“We don’t go into any area unless our numbers show us that we can take out 85 per cent of the infested trees in a given area,” says MacDonnell. “That’s the threshold we want to hit to have an impact.”

“We don’t go into any area unless our numbers show that we can take out 85 per cent of the infested trees in a given area. That’s the threshold we want to hit to have an impact.”

There has also been a positive change in how the battle is funded, as the Alberta government has now committed predictable funds for beetle control as a regular budget item each year. In previous years, funding was only allocated on an annual emergency basis, with those responsible for implementing the beetle control strategy not knowing from one year to the next whether funding would be renewed and at what level. Consequently, there was typically a mad scramble near the end of each fiscal year to accomplish as much of the critical ground control work as possible. Now, planners are assured of continuous funding, which will help to more effectively marshal forces on the ground over a longer time horizon for overall better response and control. This year, that amount has been set at about $44 million. Over $300 million has already been spent to fight the beetle infestation in Alberta, with the vast majority coming from the Alberta government, and some support from the federal government and Saskatchewan.

British Columbia and Alberta are the primary habitat for lodgepole pine, together boasting over 20 million hectares of this highly valuable commercial softwood species. Lodgepole pine is the beetle’s preferred food source. However, what’s troubling to the Canadian forest industry is that the beetle has reached the leading edge of the much larger jackpine forest, which extends from Alberta as far east as Newfoundland. To industry’s dismay, scientists have confirmed that the beetle can feed on this highly valuable commercial pine species as well. This explains why keeping the beetle at bay in Alberta and carefully monitoring its progress east is of concern to the federal government and the country’s entire forest industry. MacDonnell says that so far, monitoring crews have only identified occasional, single tree beetle infestations in the jackpine forest east of the leading edge of beetle infestation, near the town of Chisholm, about 200 kilometres northwest of Edmonton.

The fact that the beetle has not migrated into pure jackpine stands over the past five years is good news for Canada’s forest industry.

“Here we are four or five years later, and it still hasn’t made that jump in Alberta from the heart of the lodgepole pine country into the jackpine,” says MacDonnell. “That leading edge hasn’t really moved and the beetles haven’t really swarmed as you think they might have, given everything the scientists were telling us about general warming and drier and warmer winters.”

The general behavior of beetles has proven enigmatic as they have often survived at times when scientists were quite convinced their numbers would dwindle significantly, given winter weather patterns and that they have not always followed predictable paths as demonstrated by how they’ve currently halted their march east.

“It just serves to remind us that this is not a quick-fix sort of fight, and that it is a long term, year-to-year battle,” says MacDonnell, “and that’s kind of how we are approaching it.”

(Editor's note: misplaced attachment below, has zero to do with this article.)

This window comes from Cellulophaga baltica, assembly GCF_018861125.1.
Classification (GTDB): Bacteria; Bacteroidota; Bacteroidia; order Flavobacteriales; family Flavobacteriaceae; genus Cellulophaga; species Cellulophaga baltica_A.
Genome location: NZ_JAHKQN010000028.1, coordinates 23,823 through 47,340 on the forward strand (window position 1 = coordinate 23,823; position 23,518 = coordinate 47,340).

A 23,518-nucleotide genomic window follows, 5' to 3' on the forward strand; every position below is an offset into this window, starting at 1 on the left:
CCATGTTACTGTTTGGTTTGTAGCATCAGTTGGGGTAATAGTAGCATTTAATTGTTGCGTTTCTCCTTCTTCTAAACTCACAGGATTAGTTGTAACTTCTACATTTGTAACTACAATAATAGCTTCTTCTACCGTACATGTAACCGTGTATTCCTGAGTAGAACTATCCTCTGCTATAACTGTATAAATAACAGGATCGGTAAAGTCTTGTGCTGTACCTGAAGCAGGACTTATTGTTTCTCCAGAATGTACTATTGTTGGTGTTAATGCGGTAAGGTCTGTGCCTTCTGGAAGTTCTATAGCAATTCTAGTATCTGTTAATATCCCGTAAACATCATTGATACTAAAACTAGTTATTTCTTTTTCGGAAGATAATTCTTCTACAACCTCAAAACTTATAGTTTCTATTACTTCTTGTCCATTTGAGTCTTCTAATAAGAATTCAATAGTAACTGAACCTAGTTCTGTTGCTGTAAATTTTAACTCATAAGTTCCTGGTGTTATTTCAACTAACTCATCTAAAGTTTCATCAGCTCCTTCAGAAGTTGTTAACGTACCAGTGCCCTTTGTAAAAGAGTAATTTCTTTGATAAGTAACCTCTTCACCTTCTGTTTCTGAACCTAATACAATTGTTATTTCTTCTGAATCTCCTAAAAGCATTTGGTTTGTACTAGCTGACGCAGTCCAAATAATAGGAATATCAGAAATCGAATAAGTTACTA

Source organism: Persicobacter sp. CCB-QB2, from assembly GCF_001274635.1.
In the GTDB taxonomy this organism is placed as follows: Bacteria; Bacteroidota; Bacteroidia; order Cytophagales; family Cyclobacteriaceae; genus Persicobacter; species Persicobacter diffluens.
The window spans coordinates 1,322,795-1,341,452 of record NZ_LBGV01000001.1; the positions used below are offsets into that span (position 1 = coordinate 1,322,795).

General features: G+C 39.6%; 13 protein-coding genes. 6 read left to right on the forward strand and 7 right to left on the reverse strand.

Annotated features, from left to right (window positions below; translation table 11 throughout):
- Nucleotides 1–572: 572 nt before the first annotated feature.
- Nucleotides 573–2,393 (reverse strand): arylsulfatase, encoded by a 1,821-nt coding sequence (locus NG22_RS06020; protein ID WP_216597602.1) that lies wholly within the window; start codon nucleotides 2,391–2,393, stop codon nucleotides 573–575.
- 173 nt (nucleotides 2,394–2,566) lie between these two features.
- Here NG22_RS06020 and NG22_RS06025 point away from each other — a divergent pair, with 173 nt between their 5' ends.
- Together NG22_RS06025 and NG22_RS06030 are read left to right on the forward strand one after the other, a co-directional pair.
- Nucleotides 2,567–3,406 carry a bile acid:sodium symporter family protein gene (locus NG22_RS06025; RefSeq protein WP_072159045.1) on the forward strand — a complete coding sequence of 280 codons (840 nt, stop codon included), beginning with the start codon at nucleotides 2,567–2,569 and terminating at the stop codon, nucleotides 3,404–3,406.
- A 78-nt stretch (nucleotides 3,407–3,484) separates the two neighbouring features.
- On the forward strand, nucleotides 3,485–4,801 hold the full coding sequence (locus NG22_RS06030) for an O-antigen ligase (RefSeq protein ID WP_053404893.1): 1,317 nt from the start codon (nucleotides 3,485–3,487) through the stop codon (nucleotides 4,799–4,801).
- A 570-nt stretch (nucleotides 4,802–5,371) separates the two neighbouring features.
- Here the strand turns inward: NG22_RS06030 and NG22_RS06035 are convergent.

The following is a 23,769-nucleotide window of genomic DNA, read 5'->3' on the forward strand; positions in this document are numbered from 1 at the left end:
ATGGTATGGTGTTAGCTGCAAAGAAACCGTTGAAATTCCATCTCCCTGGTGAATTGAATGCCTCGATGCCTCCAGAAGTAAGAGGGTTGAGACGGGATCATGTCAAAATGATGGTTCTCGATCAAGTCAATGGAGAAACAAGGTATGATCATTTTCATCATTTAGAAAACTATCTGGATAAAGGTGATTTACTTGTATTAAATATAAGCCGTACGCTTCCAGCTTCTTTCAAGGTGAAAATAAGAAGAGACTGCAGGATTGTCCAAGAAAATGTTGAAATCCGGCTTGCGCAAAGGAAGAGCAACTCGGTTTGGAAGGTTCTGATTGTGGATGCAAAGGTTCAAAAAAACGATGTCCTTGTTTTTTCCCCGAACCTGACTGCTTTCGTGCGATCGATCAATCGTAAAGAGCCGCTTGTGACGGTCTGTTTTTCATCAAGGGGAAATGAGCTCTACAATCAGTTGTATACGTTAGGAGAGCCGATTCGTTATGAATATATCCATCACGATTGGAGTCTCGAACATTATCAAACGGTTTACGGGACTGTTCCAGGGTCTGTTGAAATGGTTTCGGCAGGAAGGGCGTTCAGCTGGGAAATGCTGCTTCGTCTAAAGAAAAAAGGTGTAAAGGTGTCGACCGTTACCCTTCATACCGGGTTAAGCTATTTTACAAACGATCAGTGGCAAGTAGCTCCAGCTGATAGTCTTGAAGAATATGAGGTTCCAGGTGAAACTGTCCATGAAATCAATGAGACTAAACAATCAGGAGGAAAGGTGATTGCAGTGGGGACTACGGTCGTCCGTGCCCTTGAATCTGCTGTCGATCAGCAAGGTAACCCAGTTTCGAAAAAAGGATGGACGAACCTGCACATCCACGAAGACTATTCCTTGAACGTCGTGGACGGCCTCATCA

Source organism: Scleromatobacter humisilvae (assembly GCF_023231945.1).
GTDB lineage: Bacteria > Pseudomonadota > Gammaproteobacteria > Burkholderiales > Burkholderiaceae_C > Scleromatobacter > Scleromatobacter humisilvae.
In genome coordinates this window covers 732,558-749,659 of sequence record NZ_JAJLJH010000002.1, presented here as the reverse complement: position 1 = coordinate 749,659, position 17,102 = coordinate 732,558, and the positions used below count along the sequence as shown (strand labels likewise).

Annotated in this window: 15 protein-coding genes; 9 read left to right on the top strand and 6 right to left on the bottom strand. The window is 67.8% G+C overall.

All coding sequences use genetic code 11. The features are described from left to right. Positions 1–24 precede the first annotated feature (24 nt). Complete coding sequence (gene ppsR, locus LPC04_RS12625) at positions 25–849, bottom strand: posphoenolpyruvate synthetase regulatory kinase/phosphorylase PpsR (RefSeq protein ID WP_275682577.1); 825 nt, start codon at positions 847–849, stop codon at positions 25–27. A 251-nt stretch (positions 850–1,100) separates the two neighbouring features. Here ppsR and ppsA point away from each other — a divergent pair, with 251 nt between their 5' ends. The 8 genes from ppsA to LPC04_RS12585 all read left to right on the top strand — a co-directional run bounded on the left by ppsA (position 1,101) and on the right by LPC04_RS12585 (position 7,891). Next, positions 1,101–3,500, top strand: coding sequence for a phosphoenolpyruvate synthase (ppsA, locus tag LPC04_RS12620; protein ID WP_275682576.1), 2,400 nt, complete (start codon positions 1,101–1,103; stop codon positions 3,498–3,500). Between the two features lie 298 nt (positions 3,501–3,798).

Alberta has adopted a strategy like soldiers defending a wall as it relates to the beetle, realizing that the beetle still represents the number one threat in the province’s forests and will always be present to some degree given that lodgepole pine is its natural environment.

While there are heavy pockets of beetle infestation in Alberta, it’s difficult to calculate how much of the lodgepole pine forest has some measure of infestation because of how the beetle population is dispersed.

“Unlike B.C. where you’ve got the red carpet effect and an entire stretch of forest is red from horizon to horizon, we don’t really have that here,” says MacDonnell. “You might have dense pockets in some places and light scatterings elsewhere.”

Based on the size of B.C. and Alberta’s pine forests, the best estimates indicate that 75 to 80 per cent of B.C.’s 14.5 million hectare lodgepole pine forest is beetle infested, while about 25 per cent or 1.5 million hectares of Alberta’s six million hectare lodgepole pine forest is currently infested.

What’s clear from the fact that the beetle has not moved further east—and has essentially continued to flourish primarily in large pockets in west central Alberta—is that the province’s control methods are working, says MacDonnell.

While beetle control planners are focused on Alberta’s hot spots, they are keeping a close eye on beetle numbers in British Columbia and the trend is definitely positive.

“All along during this fight, we’ve done perfectly okay dealing with the resident population of beetles,” says MacDonnell. “Where we’ve gotten into difficulty—for example in 2009—is when we get in-flights from B.C. and the populations that we have to deal with just go off the scale.”

According to the B.C. Ministry of Forests, Lands and Natural Resource Operations, the beetle infestation peaked in that province in terms of volume killed annually in 2005 and has slowed considerably since then. In terms of area, 4.6 million hectares of red-attack were surveyed in 2011. This is compared to 7.8 million hectares and 6.3 million hectares in the two preceding years. The amount of habitat available to the beetle has begun to diminish as the beetle has already attacked most of the mature lodgepole pine in the Central Plateau region of the province. Also, the rate of spread in other areas of the B.C. Interior has been somewhat slowed by more diverse terrain and forests with a greater diversity of timber species.

“The number one plank in our strategy is to hold the ground here and stop the beetle from advancing, until such time as all the beetles are finished chewing their way through the forests in British Columbia, and we don’t have to worry about that source of other beetles that could come in and up the numbers in Alberta,” says MacDonnell.

He adds that if Alberta’s control strategy can hold the line here for a couple more years—when the threat of in-flights from B.C. has vastly diminished—”we will be in a much better situation.”